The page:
LOS ANGELES — More than anything, you’ll have to believe it has a purpose. Doesn’t have to be anything grand. Doesn’t even have to pretend to be. Just that it’s the right thing to do for now, for a few hours today. That there’s a place for it, the same place we put anything anymore that won’t fit properly in the real world. That maybe seems meaningless, a little dopey, when held up against the rest of today.
If you’ve signed up for baseball in 2020, if you’ve given in to it even a little, you probably know that place. It’s where you keep a lot of the stuff that seemed important only four or five months ago, that you’ve decided probably isn’t, not today. That doesn’t make it entirely worthless either. It simply gives it a different place.
In that way, then, a well-lit and otherwise droopy Dodger Stadium seemed the perfect place for baseball Thursday night. No brake lights in the parking lots late. The background mountains got dark fast and stayed that way. The canned crowd noise sounded like canned crowd noise, like the purpose was not to dress up the game but to cover for it. The place didn’t smell like beer or hot dogs or pretzels, didn’t tremble during the introductions of Mookie Betts or Cody Bellinger or the felled Clayton Kershaw, didn’t go stony over a shimmying Johnny Cueto, didn’t so much as hold its breath when the late innings arrived and the mighty Dodgers hadn’t yet put away this shadow of the San Francisco Giants. Soon enough, as it turned out.
Here, baseball seemed to know its place. There’d be a final score (8-1, Dodgers), a winner and a loser. There’d be a mark in the standings. There’d be 65 days left in a season that came along reluctantly and will remain so. They’d try again tomorrow and then, if it still makes sense, the next day, too.
They play in the gaps between test results. Or they’re ordered off.
“This is a day that, if I’m being honest, I wasn’t a hundred percent certain we were gonna see,” Dodgers third baseman Justin Turner said. “The fact we’re here, the sacrifices and choices and responsibility that players across the league have taken to ensure we’re getting to this opening day, is unbelievable.”
They play when the morning paper is filled with bad news. Two entire rosters and their coaching staffs knelt in a long, loose arc prior to the national anthem. Nine players and a manager remained prone during the anthem itself. Max Muncy and Bellinger rested their hands on the shoulders of a kneeling Betts, the only Black player in the starting lineup and the son of a Vietnam veteran.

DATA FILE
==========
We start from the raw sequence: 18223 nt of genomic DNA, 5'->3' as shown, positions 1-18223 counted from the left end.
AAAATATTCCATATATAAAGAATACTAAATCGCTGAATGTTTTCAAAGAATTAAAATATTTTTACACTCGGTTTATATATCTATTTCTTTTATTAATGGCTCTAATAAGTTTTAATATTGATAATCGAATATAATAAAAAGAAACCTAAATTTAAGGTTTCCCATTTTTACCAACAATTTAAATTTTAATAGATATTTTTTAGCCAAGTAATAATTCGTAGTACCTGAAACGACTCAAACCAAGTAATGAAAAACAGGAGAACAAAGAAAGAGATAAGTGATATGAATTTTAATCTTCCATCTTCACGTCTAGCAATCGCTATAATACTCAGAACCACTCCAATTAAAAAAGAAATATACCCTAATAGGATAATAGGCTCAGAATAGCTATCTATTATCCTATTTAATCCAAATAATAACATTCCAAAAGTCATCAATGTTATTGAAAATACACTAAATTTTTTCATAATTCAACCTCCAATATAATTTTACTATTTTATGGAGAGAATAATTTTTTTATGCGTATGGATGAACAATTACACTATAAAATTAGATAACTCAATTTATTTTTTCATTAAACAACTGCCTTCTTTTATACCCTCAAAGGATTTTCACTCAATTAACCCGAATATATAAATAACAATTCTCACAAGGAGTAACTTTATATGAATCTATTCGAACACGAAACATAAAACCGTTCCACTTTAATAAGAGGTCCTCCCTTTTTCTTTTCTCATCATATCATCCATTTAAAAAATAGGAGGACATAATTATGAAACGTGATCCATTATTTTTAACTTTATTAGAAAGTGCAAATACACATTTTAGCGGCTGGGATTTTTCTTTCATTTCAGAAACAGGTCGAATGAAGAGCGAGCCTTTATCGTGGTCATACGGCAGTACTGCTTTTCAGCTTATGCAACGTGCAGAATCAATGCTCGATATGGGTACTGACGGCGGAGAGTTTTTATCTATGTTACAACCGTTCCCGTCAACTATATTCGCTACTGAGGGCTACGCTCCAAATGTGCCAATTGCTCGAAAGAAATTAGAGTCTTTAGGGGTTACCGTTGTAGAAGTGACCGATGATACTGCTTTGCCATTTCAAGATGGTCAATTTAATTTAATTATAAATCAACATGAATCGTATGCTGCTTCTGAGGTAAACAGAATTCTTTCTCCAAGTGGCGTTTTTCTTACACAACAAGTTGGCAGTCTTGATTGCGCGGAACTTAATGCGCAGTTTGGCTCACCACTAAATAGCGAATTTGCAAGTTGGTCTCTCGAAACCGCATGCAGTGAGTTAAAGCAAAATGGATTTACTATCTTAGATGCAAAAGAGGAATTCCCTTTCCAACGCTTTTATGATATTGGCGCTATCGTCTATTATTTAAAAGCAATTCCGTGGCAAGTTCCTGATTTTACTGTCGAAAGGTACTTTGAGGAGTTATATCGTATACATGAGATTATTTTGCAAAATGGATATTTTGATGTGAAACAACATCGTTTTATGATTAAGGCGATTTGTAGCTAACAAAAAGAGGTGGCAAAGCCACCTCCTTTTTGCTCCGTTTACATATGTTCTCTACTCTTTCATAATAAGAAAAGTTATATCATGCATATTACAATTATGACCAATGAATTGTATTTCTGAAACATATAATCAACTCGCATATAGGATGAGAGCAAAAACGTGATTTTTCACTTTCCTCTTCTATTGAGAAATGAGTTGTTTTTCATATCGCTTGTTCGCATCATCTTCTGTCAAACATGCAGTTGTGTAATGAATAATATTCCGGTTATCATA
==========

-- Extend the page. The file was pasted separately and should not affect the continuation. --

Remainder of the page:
California had more deaths from the coronavirus Wednesday than on any other day. The state has recorded more than 400,000 cases, most in the nation. Every day seems a bit scarier than the last.
What could distract from that? From any of it? Not baseball. Not anything. These are the times. They change people. They move people. One man in that pregame ceremony stood between Dodgers manager Dave Roberts and Betts. Not that long ago, Roberts, son of a Black Marine, resisted the movement, more so the act that represented that movement, that so many now hope will help reshape America’s soul. He said Thursday he’d come to understand what a well-timed, well-intended knee in the dirt represents.
“I’m always trying to evolve and learn, be educated,” he said. “I’ve realize that standing at attention, it’s not mutually exclusive to your thoughts on social justice and police brutality and things that Colin Kaepernick [and Bruce Maxwell] felt. And as I’ve learned, I just believe you’re not trying to disrespect the soldiers, men and women that serve our country and lay their lives on the line every single day. My father included.”
He would of course address the late scratch of Kershaw, replaced by the gangly and frond-topped Dustin May, the club’s first rookie starter on opening day since Fernando Valenzuela in 1981. And he would then steer the National League’s favorite into the first of 60 games, into a two- or three-month exercise that would determine a champion. A few hours earlier, the Washington Nationals, who’d eliminated the Dodgers last October and then became World Series champions, announced outfielder Juan Soto had tested positive for the virus. Somebody else would play left field.
In case anyone would mistake this season, such as it is, for something other than a minute-to-minute endeavor, there it was.
Hours later, Dodgers in home white uniforms snaked from the dugout steps to second base, “I Love L.A.” echoing off those dark mountains, one day into this thing. The baseball was OK, good enough, and certainly better than no baseball. Maybe it’ll work. Maybe enough of them will stay healthy and the bad news will turn and the people will come out to introduce themselves to Mookie Betts, and say hello again to the rest.
Meantime, baseball has its place here, by itself, up on a hill just outside of town. It seems about right.
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